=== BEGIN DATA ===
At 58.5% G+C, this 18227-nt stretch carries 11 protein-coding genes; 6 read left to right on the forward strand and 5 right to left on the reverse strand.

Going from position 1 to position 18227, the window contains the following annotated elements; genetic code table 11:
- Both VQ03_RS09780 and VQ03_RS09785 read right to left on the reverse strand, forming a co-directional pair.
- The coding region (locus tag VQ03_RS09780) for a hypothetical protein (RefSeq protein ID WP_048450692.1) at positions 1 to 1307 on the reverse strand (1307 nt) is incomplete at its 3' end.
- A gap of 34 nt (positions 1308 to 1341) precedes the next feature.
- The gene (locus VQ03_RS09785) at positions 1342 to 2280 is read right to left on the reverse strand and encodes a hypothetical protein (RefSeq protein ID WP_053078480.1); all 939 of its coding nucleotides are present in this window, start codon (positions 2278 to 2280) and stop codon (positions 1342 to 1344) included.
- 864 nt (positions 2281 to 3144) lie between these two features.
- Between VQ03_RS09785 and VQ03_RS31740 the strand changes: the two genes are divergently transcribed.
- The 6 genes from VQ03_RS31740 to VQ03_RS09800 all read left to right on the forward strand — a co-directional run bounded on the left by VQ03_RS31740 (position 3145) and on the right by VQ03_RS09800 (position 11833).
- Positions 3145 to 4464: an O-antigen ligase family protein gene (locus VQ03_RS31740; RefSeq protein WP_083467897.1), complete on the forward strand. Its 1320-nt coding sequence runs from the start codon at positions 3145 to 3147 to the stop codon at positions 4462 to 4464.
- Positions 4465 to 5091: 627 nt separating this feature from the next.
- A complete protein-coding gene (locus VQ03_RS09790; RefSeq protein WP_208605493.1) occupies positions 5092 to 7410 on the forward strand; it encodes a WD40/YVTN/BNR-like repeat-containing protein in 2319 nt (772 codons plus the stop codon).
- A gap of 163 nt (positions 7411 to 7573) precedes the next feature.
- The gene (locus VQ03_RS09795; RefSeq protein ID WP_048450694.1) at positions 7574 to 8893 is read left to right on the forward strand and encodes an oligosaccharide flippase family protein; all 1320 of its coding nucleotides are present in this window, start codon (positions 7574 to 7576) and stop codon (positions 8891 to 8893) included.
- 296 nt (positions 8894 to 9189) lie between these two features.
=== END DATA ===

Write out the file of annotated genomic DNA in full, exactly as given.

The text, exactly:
At 58.5% G+C, this 18227-nt stretch carries 11 protein-coding genes; 6 read left to right on the forward strand and 5 right to left on the reverse strand.

Going from position 1 to position 18227, the window contains the following annotated elements; genetic code table 11:
- Both VQ03_RS09780 and VQ03_RS09785 read right to left on the reverse strand, forming a co-directional pair.
- The coding region (locus tag VQ03_RS09780) for a hypothetical protein (RefSeq protein ID WP_048450692.1) at positions 1 to 1307 on the reverse strand (1307 nt) is incomplete at its 3' end.
- A gap of 34 nt (positions 1308 to 1341) precedes the next feature.
- The gene (locus VQ03_RS09785) at positions 1342 to 2280 is read right to left on the reverse strand and encodes a hypothetical protein (RefSeq protein ID WP_053078480.1); all 939 of its coding nucleotides are present in this window, start codon (positions 2278 to 2280) and stop codon (positions 1342 to 1344) included.
- 864 nt (positions 2281 to 3144) lie between these two features.
- Between VQ03_RS09785 and VQ03_RS31740 the strand changes: the two genes are divergently transcribed.
- The 6 genes from VQ03_RS31740 to VQ03_RS09800 all read left to right on the forward strand — a co-directional run bounded on the left by VQ03_RS31740 (position 3145) and on the right by VQ03_RS09800 (position 11833).
- Positions 3145 to 4464: an O-antigen ligase family protein gene (locus VQ03_RS31740; RefSeq protein WP_083467897.1), complete on the forward strand. Its 1320-nt coding sequence runs from the start codon at positions 3145 to 3147 to the stop codon at positions 4462 to 4464.
- Positions 4465 to 5091: 627 nt separating this feature from the next.
- A complete protein-coding gene (locus VQ03_RS09790; RefSeq protein WP_208605493.1) occupies positions 5092 to 7410 on the forward strand; it encodes a WD40/YVTN/BNR-like repeat-containing protein in 2319 nt (772 codons plus the stop codon).
- A gap of 163 nt (positions 7411 to 7573) precedes the next feature.
- The gene (locus VQ03_RS09795; RefSeq protein ID WP_048450694.1) at positions 7574 to 8893 is read left to right on the forward strand and encodes an oligosaccharide flippase family protein; all 1320 of its coding nucleotides are present in this window, start codon (positions 7574 to 7576) and stop codon (positions 8891 to 8893) included.
- 296 nt (positions 8894 to 9189) lie between these two features.